Guide to Constantina, an ancient town in the Sierra Norte de Sevilla Natural Park
in Seville Province, Andalucia, Spain
By Nick Nutter | 15 Feb 2020
In the far north of Seville province, in the centre of the Sierra Norte de Sevilla Natural Park, is the small town of Constantina. There has been a settlement at Constantina since the region was controlled by the Celts and probably before that, the settlers being drawn to the area by the enormous deposits of metallic ores including copper and silver. There is archaeological evidence that the occupants at that time had trading contact with the Phoenicians and Tartessians to the southwest.
Romans and Moors in Constantina
The Romans occupied the area after 45BC until the 5th century AD. Unlike the more southerly parts of Andalucia, the Celts did not acquiesce easily to Roman rule and took part in the rebellions of 197BC that were rapidly put down by Scipio. The Romans built a castle on the hill above the town. The Moorish occupation of the area started in 711AD and only lasted until 1247 when Ferdinand III famously laid siege and eventually captured, Seville. In the meantime, the Moors built the castle you see today, mainly on the foundations of the Roman fortifications.
Constantina massacre 1810
The next time Constantina made the news was in 1810 during the French occupation of Spain. Andalucia was home to bands of guerrillas who were intent on removing the French. A French regiment, the 103rd line, found itself in the vicinity of Seville after they had taken part in an abortive attempt to conquer Badajoz. The troops were exhausted and starving and continually harried by guerrillas. The 103rd was ordered to march to Constantina where the insurgents had established a base. The insurgents refused to surrender, and the French marched into the town. Many of the defenders were cut down by the French cavalry as they tried to flee and the town, including its convent, was sacked. The scene in the convent was particularly horrible by all accounts.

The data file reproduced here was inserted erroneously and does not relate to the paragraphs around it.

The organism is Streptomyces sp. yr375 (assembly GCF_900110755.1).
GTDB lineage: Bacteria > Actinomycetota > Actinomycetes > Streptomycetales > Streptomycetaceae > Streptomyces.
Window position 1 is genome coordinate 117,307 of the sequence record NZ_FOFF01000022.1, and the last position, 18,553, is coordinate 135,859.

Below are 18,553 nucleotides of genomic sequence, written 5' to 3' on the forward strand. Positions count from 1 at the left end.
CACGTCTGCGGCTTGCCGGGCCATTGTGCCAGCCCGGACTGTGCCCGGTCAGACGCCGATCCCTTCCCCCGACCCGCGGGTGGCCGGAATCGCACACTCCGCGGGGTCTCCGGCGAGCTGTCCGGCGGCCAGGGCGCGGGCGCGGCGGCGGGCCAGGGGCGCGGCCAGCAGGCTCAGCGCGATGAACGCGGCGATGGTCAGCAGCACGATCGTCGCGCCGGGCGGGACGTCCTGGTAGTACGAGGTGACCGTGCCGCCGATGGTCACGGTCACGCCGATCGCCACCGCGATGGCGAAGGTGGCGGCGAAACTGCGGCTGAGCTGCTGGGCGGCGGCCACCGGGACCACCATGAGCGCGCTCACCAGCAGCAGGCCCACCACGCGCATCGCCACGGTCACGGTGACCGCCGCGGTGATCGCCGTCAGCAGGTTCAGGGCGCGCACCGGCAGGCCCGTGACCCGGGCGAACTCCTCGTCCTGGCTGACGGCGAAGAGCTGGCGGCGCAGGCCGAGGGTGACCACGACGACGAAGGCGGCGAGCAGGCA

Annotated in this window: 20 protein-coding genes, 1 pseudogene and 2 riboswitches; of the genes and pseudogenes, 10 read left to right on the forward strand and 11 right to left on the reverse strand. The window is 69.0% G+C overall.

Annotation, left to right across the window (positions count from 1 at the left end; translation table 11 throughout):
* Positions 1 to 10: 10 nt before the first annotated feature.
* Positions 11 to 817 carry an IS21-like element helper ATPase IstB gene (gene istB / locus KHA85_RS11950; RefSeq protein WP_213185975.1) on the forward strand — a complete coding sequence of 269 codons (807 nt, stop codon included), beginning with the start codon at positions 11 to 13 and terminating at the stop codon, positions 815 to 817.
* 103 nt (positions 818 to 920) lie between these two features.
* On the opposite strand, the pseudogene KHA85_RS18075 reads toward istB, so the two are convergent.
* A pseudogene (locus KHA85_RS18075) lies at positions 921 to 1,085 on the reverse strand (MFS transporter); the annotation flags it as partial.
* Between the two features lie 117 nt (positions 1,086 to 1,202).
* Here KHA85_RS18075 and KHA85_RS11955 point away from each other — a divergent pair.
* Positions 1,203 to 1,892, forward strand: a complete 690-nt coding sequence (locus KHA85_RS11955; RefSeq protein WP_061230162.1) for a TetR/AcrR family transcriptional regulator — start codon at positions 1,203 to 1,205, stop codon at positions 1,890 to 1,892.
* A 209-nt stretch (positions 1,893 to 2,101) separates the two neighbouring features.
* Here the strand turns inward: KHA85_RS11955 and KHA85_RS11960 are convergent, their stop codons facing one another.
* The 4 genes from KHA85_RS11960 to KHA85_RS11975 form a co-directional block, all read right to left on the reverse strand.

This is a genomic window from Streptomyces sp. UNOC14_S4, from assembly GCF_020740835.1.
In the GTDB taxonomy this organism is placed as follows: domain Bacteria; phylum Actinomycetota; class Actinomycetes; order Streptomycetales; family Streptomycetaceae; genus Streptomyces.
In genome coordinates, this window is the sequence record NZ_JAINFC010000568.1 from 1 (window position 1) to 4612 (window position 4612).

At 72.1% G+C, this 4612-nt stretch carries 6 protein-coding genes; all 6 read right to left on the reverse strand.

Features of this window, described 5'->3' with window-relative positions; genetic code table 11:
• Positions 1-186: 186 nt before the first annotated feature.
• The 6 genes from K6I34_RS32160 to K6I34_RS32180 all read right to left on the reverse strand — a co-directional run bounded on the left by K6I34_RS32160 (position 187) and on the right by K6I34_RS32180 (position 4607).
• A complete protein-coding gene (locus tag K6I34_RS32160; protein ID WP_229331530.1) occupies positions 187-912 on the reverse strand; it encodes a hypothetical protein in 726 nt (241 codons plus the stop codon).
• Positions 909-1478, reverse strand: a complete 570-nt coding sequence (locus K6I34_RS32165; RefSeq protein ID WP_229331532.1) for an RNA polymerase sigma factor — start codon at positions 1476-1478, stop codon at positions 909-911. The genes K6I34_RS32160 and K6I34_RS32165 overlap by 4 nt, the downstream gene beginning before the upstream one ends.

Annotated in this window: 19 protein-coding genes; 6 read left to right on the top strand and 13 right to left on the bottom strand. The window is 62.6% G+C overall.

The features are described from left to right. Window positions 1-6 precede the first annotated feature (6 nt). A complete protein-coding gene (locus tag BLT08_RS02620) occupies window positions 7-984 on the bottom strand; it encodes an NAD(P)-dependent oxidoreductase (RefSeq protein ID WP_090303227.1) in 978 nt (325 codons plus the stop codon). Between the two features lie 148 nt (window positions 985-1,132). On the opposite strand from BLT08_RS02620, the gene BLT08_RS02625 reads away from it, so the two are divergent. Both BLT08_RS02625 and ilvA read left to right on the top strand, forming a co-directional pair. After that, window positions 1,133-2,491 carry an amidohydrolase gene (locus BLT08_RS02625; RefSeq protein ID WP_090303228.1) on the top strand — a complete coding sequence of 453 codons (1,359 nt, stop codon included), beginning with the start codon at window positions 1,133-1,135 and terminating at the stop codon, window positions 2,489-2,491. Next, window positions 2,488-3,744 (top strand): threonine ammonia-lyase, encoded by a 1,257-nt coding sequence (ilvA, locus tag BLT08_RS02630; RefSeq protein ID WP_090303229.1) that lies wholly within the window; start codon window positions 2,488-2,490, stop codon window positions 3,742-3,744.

Constantina the town
Constantina is in a remote area, mostly untouched by tourism, and unchanged for generations. As such it is a typical Andalucian town. The main street with a plaza has a couple of bars and restaurants, it is the focal point of the town, and a large church, Iglesia Parroquial de Santa Maria de la Encarnacion.
Iglesia Parroquial de Santa Maria de la Encarnacion
The church was built in the late 15th century and retains some elements of its Mudejar ancestry. It was severely damaged during the Civil War and restored in 1980.
Barrio de la Moreria
Above the church is an area called the Barrio de la Moreria. The Barrio is the oldest part of the town with Moorish style houses, crammed together below the castle that overlooks the whole town.
A few hundred metres south of the barrio is the only museum in Constantina, the Museo Artesanal Anis de Violetera.
Museo Artesanal Anis de Violetera
Despite being high up in the Sierra Norte, the area surrounding Constantina has been producing grapes since before the Romans arrived. The town is also blessed with a supply of exceptionally pure spring water. Such was the quality of the wine that it was prized by the Romans and shipped back to Rome. By the 16th century Constantina was producing so much wine that they were distilling the surplus into alcohol and flavouring it with anise, the beginning of the anise industry. By the end of the 19th century there were twelve aniseed factories in Constantina. Production reached a peak in the late 1940s; eighteen factories produced over 2 million litres of ‘La Gitana’ anise. Only one of the factories survives, and that was a factory that became independent in 1961 and started manufacturing the brand name ‘Anis de Violeterra’. Today it is also a museum, open to visitors.
Jardin Botanico El Robledo
About 1 kilometre outside Constantina, on the A 452 road, is a wonderful little botanical garden called Jardin Botanico El Robledo. The walk through the gardens simulates a trek through and up into, the Sierra Norte. Water and the plants native to that environment give way to olive trees and holm oaks and then to the alpine plants surviving in cracks and crannies.Go to: Seville province
Go to: Seville city
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About the Author
Nick has lived and worked in Andalucia for over 20 years. He and his partner, Julie Evans, have travelled extensively and dug deep into the history and culture, producing authoritative articles on all aspects of the region. Nick has written four books about Andalucia and writes articles for other websites and blogs.